Another win for Dylan Groenewegen. Dan Martin lost time after the crash. Fernando Gaviria and André Greipel who finished second and third, were relegated, and I did not really get why it happened.
Stage 9 is cobbles, with many cobbled stretches that should be known from Paris Roubaix. But as they change the course a bit from year to year, it may not be the stretches that they were riding this year. The finish is not on the famous velodrome in Roubaix, but just outside of it.
Cobbled stages are not for the light climbers. Tour de France has classified it as “hilly”, which in reality it is not. There is not a single classicied climb. But hilly is probably the closest they have among the categories they use. It was on a cobbled stretch Chris Froome crashed in 2010, causing him to abandon the race. I hope this will not happen for any riders. It should not be injuries that should decide the race, but we knows it sometimes happens.
The stage will probably not be a stage for the typical sprinters either. I guess it will be a stage for some of the classics riders, who may as well be good sprinters, or the strong spirnters. Peter Sagan won Paris Roubaix this year, and he can of course win on this trerrain again. Greg van Avermaet is still a candidate. He has won Paris-Roubaix before. And it could as well be the Norwegians Alexander Kristoff or Edvald Boasson Hagen. When comparing with Paris — Roubaix, we have to bear in mind that this classic is around 250 km long, today’s stage is 156,5 km, almost 100 km shorter than Paris — Roubaix. Edvald Boasson Hagen has often faded near the end of the long classics, maybe this shorter stage will suit him better. As a Norwegian, I can at least hope for that. I am also thinking of John Debenkolb as a favourite for this stage.
We are in the department Nord pas de Calais, in the region now named Haut de France, which is former Nord and Picardie. This is French Flanders, and an area with a rich beer culture. A little more than five years ago, on July 18 2013, the French Senate decided to give beer in this area status as “patrimoine culturel, gastronomique et paysager protégé de la France”. I do not know what the practical significance of such a staus will be — if any.
100 years ago, there were around 2.000 breweries in the area. The last time I checked, it was 41.
For 100 år siden var det omtrent 2.000 bryggerier i området. I dag er det 41. The oraganisaion L’Echappée Bière it organising beer and gastronomy tours in Northern France and Belgium.
We are close to, but not over the Belgian border. I choose to include a “border beer”, that we find a bit east of today’s stage. Brasserie su Baron is located in the small town Gussignies, at the Belgian border. The brewery is only 200 meters from the border. The brewery is connected to a restaurant with the same name. It is their, La Cuvée des Jonquilles that has gotten many prizes ans a lot of attention, and the authors of 1001 Beers You Must Try before You Die think you should try before you die.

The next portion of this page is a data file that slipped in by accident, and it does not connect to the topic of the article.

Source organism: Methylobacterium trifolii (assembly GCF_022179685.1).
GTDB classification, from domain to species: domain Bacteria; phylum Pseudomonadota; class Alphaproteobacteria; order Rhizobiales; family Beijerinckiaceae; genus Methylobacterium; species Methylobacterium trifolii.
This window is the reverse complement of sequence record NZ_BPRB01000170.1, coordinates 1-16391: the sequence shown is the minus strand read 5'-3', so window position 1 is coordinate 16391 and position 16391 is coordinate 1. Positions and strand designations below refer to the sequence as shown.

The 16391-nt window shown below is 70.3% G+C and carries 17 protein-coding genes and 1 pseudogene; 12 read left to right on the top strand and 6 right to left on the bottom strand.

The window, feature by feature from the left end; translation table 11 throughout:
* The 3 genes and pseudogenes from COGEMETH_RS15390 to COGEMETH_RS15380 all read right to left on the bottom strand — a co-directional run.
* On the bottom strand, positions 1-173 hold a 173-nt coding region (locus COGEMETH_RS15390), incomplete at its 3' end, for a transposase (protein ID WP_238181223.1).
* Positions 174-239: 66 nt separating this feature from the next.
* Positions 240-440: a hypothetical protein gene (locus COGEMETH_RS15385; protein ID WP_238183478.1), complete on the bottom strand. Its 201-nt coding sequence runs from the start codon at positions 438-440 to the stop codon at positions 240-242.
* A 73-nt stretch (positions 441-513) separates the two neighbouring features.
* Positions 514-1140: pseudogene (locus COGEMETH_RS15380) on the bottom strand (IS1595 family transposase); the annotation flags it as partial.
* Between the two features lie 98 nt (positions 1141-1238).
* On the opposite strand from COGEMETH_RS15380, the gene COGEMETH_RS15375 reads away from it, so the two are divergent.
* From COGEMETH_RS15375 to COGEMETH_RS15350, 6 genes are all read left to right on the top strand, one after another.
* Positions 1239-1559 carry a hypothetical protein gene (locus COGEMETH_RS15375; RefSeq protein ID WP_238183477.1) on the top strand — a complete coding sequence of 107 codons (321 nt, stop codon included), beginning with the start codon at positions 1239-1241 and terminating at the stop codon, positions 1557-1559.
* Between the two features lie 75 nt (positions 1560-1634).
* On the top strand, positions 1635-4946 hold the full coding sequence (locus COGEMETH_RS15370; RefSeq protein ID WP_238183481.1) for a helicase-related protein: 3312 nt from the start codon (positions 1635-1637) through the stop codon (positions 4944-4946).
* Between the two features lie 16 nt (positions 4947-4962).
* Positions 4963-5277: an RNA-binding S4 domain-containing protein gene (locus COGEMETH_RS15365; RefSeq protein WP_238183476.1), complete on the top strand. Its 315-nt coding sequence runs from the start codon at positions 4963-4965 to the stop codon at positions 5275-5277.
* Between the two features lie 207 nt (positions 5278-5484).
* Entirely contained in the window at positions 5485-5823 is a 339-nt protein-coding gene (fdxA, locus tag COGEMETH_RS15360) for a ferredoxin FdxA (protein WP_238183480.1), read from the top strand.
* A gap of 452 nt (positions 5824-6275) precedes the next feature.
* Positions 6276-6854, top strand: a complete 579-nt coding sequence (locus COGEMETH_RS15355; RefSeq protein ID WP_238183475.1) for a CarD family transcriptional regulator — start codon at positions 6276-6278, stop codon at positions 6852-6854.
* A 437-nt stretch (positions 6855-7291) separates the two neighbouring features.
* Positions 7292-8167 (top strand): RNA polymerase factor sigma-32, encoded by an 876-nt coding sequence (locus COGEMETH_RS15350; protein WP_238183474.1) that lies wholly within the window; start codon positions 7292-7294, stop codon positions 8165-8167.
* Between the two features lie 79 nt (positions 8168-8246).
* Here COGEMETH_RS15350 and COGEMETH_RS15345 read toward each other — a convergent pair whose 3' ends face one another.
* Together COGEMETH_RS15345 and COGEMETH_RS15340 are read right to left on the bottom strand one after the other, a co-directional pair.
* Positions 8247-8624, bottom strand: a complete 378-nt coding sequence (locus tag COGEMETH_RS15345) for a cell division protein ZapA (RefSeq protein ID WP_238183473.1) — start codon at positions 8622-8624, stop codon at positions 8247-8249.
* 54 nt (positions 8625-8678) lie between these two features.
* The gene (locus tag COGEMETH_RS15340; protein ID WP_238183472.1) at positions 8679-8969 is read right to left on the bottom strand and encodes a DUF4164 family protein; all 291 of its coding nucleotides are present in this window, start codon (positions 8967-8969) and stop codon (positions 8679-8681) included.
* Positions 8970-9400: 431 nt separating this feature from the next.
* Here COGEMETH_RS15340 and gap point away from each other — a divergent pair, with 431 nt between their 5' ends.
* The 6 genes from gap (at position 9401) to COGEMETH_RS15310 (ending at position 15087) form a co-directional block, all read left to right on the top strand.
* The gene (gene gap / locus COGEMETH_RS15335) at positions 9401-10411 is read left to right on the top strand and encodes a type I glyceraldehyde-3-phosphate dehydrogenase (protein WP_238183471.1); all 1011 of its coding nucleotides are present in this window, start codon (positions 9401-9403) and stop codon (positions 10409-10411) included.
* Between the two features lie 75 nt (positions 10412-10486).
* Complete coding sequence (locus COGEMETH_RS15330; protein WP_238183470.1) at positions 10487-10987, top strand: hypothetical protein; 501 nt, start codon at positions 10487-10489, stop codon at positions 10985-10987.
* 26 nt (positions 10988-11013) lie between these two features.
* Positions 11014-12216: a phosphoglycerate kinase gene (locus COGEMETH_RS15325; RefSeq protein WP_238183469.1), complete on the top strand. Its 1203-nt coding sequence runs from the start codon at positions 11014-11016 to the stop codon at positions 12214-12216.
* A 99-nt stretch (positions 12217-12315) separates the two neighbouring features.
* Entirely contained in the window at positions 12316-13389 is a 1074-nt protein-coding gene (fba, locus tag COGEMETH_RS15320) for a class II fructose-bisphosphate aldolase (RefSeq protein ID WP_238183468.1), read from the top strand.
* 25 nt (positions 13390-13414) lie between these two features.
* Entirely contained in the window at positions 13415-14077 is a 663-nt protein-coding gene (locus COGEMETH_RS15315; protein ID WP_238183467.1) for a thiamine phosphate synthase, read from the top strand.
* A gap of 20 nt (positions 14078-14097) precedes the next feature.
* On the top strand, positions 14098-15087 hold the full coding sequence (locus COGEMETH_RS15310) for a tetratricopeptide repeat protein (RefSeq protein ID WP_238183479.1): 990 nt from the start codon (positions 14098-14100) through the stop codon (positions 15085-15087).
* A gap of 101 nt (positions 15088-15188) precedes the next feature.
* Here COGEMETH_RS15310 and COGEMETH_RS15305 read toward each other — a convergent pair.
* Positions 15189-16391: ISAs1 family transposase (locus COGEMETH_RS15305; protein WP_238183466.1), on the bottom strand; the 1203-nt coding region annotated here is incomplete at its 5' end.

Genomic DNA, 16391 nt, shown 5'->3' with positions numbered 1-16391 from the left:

A few kilometres east of where the riders enter the first cobble stretch, we find the tow Jenlain, where we find the brewery Brasserie-Duyck. has been given the honour of reviving Bière de Garde. Bière de Garde, beer to store, was traditionally brewed at farms in the winter and spring, to be stored for the summer. Beer was brewes for imediate consumption. But in the summer, it was too warm for brewing. That is why they brewed a beer that could be stored until it again for season for brewing. It is the same as with the Belgian Saisson.
Brasserie-Duyck sells their beer under the label Jenlain. It was sold in champagne bottles from around 1950. In 1968, they started to sell it as Jenlain Ambrée. At the time french breweries were about to give up traditional brewing and switch to bottom fermented beer, Jenlain Ambré became a cult beer among students in Lille, and sale started to increase. It is a classic bière de Garde, and among the 1001 Beers You Must Try before You Die. The authors mean that you should also try Jenlain Blonde, som a ighter version of Bière de Garde. They also recommend their Christmas beer, but we are a bit out of seaseon for this on.
Jenlain is a beer with good distribution, at least in France. It can be found in supermarkets all over France.
A little east of the intermediary sprint, is the small town Hordain, and in this town we find Brasserie la Choulette. Their La bière des Sans Culottes er is another Bière de Garde among the 1001 Beers You Must Try before You Die. They also have a fruitbeer, and the authors of this book think we must try their Framboise (raspberry) before we die. This is a beer from La Choulette that I have not tried.
Tomorrow is a rest day.
Tour de France 2018
- Stage 1: Noirmoutier-en-l’Île — Fontenay le Comte
- Stage 2: Mouilleron-Saint-Germain — La Roche-sur-Yon
- Stage 3: Cholet — Cholet (team time trial)
- Stage 4: La Baule — Sarzeau
- Stage 5: Lorient — Quimper
- Stage 6: Brest — Mûr de Bretagne Guerlédan
- Stage 7: Fougères — Chartres
- Stage 8: Dreux — Amiens Métropole
- Stage 9: Arras Citadelle — Roubaix
- Stage 10: Annecy — Le Grand-Bornand
- Stage 11: Albertville — La Rosière Espace San Bernardo
- Stage 12: Bourg-Saint-Maurice Les Arcs — Alpe d’Huez
- Stage 13: Bourg d’Oisans — Valence
- Stage 14: Saint-Paul-Trois-Châteaux — Mende
- Stage 15: Millau — Carcassonne
- Stage 16: Carcassonne — Bagnères-de-Luchon
- Stage 17: Bagnères-de-Luchon — Saint-Lary-Soulan
- Stage 18: Trie-sur-Baïse — Pau
- Stage 19: Lourdes — Laruns
- Stage 20: Saint-Pée-sur-Nivelle — Espelette (Individual Time Trial)
- Stage 21: Houilles — Paris Champs-Élysées
Tour de France